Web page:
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Broiling Again on Broad

Another New Orleans classic returned to the dining scene with the Dec. 16 reopening of Crescent City Steakhouse (1001 N. Broad St., 821-3271; www.crescentcitysteaks.com). Despite being flooded and forced to close for 16 months, the 72-year-old restaurant looks practically unchanged from before the storm, from the intricate tile work to the calm, altarlike bar to the chrome coat racks that make one long for a fedora to hang on them. The small wooden booths with privacy curtains are still there as well. Also unchanged is the menu, which is focused solely on steak and could be written in its entirety on the palm of a waiterÕs hand: five cuts of prime, aged steak, a short list of variously prepared potatoes and vegetables, a salad, a shrimp cocktail and a couple of desserts. The kitchen itself is completely new, but owner Anthony Vojkovich says many of the restaurantÕs pre-Katrina employees are back broiling the steaks once again. For now, the restaurant is serving lunch Wednesday to Friday and dinner Friday to Sunday, although Vojkovich expects to expand these hours later.

Up in Smoke

If the bar or dining room of your favorite Louisiana restaurant seems more smoky than usual this week, chalk it up to the last hurrahs of people who enjoy smoking with their meals. ThatÕs because on Jan. 1, 2007, a new state law takes effect to ban smoking in most work places, including restaurants. The measure was approved by state legislators and signed into law by Gov. Kathleen Blanco in June. It applies to the bar areas of restaurants as well as dining rooms, though it exempts casinos and bars that are not classified as restaurants. The Louisiana Restaurant Association lobbied against the bill as it made its way through the legislature, arguing that the restrictions on how restaurateurs operate their businesses would hurt restaurant development and also impact people who consider cigar or cigarette smoking a part of the dining experience. Individuals and employers caught violating the law would be subject to fines from $25 to $500.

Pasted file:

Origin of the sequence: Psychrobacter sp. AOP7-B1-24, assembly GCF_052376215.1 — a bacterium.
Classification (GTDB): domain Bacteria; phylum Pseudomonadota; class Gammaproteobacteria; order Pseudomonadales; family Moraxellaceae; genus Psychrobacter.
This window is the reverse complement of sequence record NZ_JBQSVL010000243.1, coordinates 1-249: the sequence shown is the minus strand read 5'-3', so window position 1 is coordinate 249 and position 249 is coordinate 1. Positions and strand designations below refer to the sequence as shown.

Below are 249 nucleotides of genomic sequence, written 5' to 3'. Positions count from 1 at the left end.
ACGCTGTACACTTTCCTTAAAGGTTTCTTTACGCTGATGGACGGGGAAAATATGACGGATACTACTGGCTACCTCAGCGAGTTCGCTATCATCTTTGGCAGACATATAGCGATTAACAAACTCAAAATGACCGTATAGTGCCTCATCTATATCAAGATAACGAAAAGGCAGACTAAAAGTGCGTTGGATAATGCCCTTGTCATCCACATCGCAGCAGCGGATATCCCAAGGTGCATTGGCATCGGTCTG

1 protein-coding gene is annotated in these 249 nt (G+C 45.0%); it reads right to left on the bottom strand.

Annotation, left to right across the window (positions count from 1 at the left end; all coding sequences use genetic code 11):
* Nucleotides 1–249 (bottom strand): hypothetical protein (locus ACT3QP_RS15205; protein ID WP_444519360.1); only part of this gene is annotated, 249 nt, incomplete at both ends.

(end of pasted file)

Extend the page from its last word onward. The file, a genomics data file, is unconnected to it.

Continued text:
A New Cantina on Esplanade

The former location of Marisol Ñ closed since Katrina Ñ has reopened as a Mexican restaurant called TomatilloÕs (437 Esplanade Ave., 945-9997; www.amexicanjoint.com). The space has been redesigned as a stylized Mexican cantina with earthy tones, mellow lighting and a reconfigured patio with a large outdoor bar. The menu runs heavy on entrŽe plates like stuffed pork chops and grilled fish, a list of specialty margaritas and a variety of salsas from which to choose. Tacos, burritos, nachos and similar fare are served alongside hybrids like ÒMexican oystersÓ with spinach and queso. Ñ McNulty

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